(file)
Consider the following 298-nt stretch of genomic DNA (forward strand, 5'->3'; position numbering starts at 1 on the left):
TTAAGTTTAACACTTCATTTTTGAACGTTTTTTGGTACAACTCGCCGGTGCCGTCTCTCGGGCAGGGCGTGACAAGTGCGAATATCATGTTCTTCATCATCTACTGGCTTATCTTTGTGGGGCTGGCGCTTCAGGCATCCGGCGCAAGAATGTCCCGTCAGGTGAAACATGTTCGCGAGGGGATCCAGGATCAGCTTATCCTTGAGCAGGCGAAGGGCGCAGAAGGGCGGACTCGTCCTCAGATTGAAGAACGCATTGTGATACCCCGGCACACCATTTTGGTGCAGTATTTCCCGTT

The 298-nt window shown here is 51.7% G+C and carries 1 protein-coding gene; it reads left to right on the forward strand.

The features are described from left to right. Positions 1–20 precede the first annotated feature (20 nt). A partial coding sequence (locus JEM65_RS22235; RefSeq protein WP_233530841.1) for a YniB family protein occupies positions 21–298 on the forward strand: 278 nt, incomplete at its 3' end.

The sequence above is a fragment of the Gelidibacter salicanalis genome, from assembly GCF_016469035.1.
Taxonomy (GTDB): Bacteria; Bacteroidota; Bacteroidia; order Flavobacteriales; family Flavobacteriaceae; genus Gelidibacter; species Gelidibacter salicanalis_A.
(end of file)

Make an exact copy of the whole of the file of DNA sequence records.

Consider the following 298-nt stretch of genomic DNA (forward strand, 5'->3'; position numbering starts at 1 on the left):
TTAAGTTTAACACTTCATTTTTGAACGTTTTTTGGTACAACTCGCCGGTGCCGTCTCTCGGGCAGGGCGTGACAAGTGCGAATATCATGTTCTTCATCATCTACTGGCTTATCTTTGTGGGGCTGGCGCTTCAGGCATCCGGCGCAAGAATGTCCCGTCAGGTGAAACATGTTCGCGAGGGGATCCAGGATCAGCTTATCCTTGAGCAGGCGAAGGGCGCAGAAGGGCGGACTCGTCCTCAGATTGAAGAACGCATTGTGATACCCCGGCACACCATTTTGGTGCAGTATTTCCCGTT

The 298-nt window shown here is 51.7% G+C and carries 1 protein-coding gene; it reads left to right on the forward strand.

The features are described from left to right. Positions 1–20 precede the first annotated feature (20 nt). A partial coding sequence (locus JEM65_RS22235; RefSeq protein WP_233530841.1) for a YniB family protein occupies positions 21–298 on the forward strand: 278 nt, incomplete at its 3' end.

The sequence above is a fragment of the Gelidibacter salicanalis genome, from assembly GCF_016469035.1.
Taxonomy (GTDB): Bacteria; Bacteroidota; Bacteroidia; order Flavobacteriales; family Flavobacteriaceae; genus Gelidibacter; species Gelidibacter salicanalis_A.